modify it. with an attacker in the middle. The number. These bots can often handle many tasks. size. 57 . The first is a passive adversary. One ploy is to divert to a PC . or the launch of a new product. optical and microwave signals can be similarly intercepted covertly. Every message (packet) goes to the attacker. and then break the link with a ‘ line out of order – try again ‘ instruction. Passive attacks. This is sometimes used as a help service for new users. § Introduce packets into the message stream. Ø Re – routing: The message is diverted to elsewhere than its intended destination. drop it. in many circumstances. with the goal learning as much confidential information as possible. The other is an active intruder. such as SmarterChild AOL. who can log it. an analysis of the traffic down the line can. gather the password.matching). The attacker can also manufacture messages and send them as though they are coming from anyone else. for example an impending take – over bid. After a while all the passwords can be collected from an entirely unsuspecting organization. who can § Modify messages at will.10 Active Attacks In the cryptographic literature. etc.. including reporting weather. there are two types of attacker Passive and Active. Many theoretical papers model a system as a star network. or § Delete messages. Radio. duplicate it. who can eavesdrop on all network communication. reveal much to an outsider. Active Attacks. Others are used for entertainment.Instant Messenger and Jabberwacky on Yahoo! Messenger.g. Ø Eavesdropping: the unauthorized capture of transmitted data either by some form of line tapping or from the compromising emanations broadcast by the electrical signals in the line. their sources and their destination can indicate. or even for mild censorship (e. sports scores. frequency and times of messages sent. zip-code (pin code) information. 2. and so on. As the name suggests. profanity). converting currency or other units. the attacker takes active steps to interfere with the data being transmitted down a communication channel: Ø Modification: The message contents can be deliberately changed. Ø Traffic Analysis: Even if the message has been protected by enciphering.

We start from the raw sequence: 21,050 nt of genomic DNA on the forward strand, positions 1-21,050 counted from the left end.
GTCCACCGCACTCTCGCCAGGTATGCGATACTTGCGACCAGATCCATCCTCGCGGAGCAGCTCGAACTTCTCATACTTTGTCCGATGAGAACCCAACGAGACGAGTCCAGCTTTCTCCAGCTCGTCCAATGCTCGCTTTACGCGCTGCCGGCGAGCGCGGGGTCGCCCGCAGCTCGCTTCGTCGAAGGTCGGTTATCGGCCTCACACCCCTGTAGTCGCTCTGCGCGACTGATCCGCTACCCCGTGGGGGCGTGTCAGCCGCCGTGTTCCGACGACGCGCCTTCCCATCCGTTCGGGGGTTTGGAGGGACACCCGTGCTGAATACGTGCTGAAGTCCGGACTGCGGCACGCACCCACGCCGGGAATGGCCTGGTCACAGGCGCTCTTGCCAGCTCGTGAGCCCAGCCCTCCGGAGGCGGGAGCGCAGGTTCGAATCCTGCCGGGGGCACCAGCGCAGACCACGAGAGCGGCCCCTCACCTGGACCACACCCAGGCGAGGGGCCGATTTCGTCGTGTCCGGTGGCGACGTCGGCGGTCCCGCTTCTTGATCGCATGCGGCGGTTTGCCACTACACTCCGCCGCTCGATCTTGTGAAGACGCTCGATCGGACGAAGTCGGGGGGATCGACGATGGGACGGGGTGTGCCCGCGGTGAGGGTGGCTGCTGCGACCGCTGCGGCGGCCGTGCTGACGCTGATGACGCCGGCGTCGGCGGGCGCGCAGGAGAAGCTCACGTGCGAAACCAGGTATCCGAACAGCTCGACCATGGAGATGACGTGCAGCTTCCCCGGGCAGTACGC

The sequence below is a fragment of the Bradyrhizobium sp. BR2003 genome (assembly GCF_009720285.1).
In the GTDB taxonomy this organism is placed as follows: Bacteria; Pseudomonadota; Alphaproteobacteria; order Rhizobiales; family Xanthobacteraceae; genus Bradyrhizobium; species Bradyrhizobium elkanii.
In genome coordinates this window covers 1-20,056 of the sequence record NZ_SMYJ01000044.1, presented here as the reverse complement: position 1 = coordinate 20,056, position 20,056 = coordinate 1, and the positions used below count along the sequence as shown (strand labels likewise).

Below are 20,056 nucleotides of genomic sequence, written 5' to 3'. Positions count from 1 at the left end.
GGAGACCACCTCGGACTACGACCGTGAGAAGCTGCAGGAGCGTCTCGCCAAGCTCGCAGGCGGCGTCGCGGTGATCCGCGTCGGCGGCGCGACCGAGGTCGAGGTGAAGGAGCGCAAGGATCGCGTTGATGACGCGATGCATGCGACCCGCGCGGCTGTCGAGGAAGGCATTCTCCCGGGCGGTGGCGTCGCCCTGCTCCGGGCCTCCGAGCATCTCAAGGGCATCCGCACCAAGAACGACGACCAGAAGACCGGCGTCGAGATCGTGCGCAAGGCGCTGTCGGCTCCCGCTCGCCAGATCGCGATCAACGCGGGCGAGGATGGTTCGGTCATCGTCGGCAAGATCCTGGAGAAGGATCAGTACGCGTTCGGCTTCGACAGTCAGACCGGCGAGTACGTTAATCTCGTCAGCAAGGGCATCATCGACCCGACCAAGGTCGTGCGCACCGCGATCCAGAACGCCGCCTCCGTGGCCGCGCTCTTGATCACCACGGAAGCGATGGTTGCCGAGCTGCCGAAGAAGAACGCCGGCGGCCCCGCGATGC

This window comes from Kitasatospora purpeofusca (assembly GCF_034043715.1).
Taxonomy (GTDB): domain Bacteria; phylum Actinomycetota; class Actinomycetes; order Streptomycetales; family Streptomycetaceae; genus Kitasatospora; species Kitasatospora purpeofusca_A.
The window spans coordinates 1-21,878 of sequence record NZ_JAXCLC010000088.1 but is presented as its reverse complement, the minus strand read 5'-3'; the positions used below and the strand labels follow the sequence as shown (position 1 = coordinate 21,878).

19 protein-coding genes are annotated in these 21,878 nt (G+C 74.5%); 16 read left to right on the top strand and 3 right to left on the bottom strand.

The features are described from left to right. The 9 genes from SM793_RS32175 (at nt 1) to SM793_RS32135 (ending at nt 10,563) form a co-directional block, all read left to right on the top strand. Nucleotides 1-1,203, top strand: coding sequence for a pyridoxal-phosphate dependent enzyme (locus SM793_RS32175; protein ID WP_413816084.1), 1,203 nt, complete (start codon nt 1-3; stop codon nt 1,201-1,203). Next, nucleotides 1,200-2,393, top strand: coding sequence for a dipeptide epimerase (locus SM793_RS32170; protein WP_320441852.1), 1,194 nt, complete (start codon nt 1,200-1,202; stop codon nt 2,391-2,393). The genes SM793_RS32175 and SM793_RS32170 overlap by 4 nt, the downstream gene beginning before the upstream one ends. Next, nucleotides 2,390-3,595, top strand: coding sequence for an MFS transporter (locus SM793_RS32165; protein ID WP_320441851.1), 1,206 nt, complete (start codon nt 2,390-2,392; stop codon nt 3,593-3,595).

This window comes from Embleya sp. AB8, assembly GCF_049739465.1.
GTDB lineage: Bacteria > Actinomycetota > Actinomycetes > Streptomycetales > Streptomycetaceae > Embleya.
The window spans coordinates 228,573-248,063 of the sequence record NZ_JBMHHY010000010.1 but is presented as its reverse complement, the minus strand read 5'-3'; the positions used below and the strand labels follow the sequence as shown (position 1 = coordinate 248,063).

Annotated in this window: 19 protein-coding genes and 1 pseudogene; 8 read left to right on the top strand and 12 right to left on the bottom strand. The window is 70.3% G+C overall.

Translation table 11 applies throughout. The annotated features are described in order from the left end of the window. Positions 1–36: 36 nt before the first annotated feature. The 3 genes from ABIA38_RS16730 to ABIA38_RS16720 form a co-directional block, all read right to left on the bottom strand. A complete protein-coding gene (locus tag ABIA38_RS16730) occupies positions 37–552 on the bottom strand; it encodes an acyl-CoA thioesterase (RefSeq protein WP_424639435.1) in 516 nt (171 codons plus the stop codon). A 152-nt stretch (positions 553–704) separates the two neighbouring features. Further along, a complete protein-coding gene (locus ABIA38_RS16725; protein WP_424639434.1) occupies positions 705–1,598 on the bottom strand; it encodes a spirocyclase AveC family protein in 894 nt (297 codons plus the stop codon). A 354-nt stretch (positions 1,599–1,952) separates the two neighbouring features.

such as when he or she has remained logged on during the lunch break. The web server locates that page on its disk. or' changing the contents of a message to change the amount in a transaction. which is stateless. Example of this are trying to obtain someone's credit card information on the Internet. a computer network. because once someone is able to gain access to a network. Ø Piggy – in – the – middle: The attacker cuts into the link between two communication parties. etc. the server would not know that this same client and sent an HTIP request earlier. perhaps many times. Cookies: Cookies are born as a result of a specific characteristics of the Internet. there must be some mechanism for the client to identify itself to the server each time it sends a HTIP request to the server. usually she is able to access/modify at least some sensitive information. identifying a client to a server. and thus never reaches its destination. or the application itself. Ø Jamming Radio: optical and microwave links can be interfered with by signal jamming – the creation of a stronger signal to down the intended transmission. Ø Between lines penetration: is made on legitimate user’s communication channel when the valid user is not using it. and by this impersonation obtains use of the system as normally befitting only an authorized user. or completely bring to halt. These attacks generally make an attempt to either slow down. Ø Delay: The message is deliberately delayed. Network level attacks: These attacks generally aim at reducing the capabilities of a network by a number of possible means. so too will any replays of it. 58 . and conducts two conversation. Note that this automatically can lead to application level attacks. If the client wants to continue this interaction. cookies are used. Otherwise.Ø Injection of false messages: A bogus message is sent. Ø Re – play: The attacker causes the message to be repeated over again. modify or prevent access to information of a particular application. They are a popular mechanism of maintaining the state information i. The Internet uses HTIP protocol. Since the original message was found by the recipient as entirely acceptable. For this.e. Ø Masquerade: An attacker masquerades as an authorized user of the communication channel. Suppose that the client sends an HTIP request for a Web page to the server. while convincing each they are talking to the other. one with each party. sends it back to the client. and completely forgets about this interaction. Ø Deletion: the message is deleted. causing havoc. Practical side of attacks: Application Level Attacks: These attacks happen at an application level in the sends that the attacker attempts to access. Since a typical application is likely to involve a number of interactions between the client and the server. it must identify itself to the server in the next HTIP request.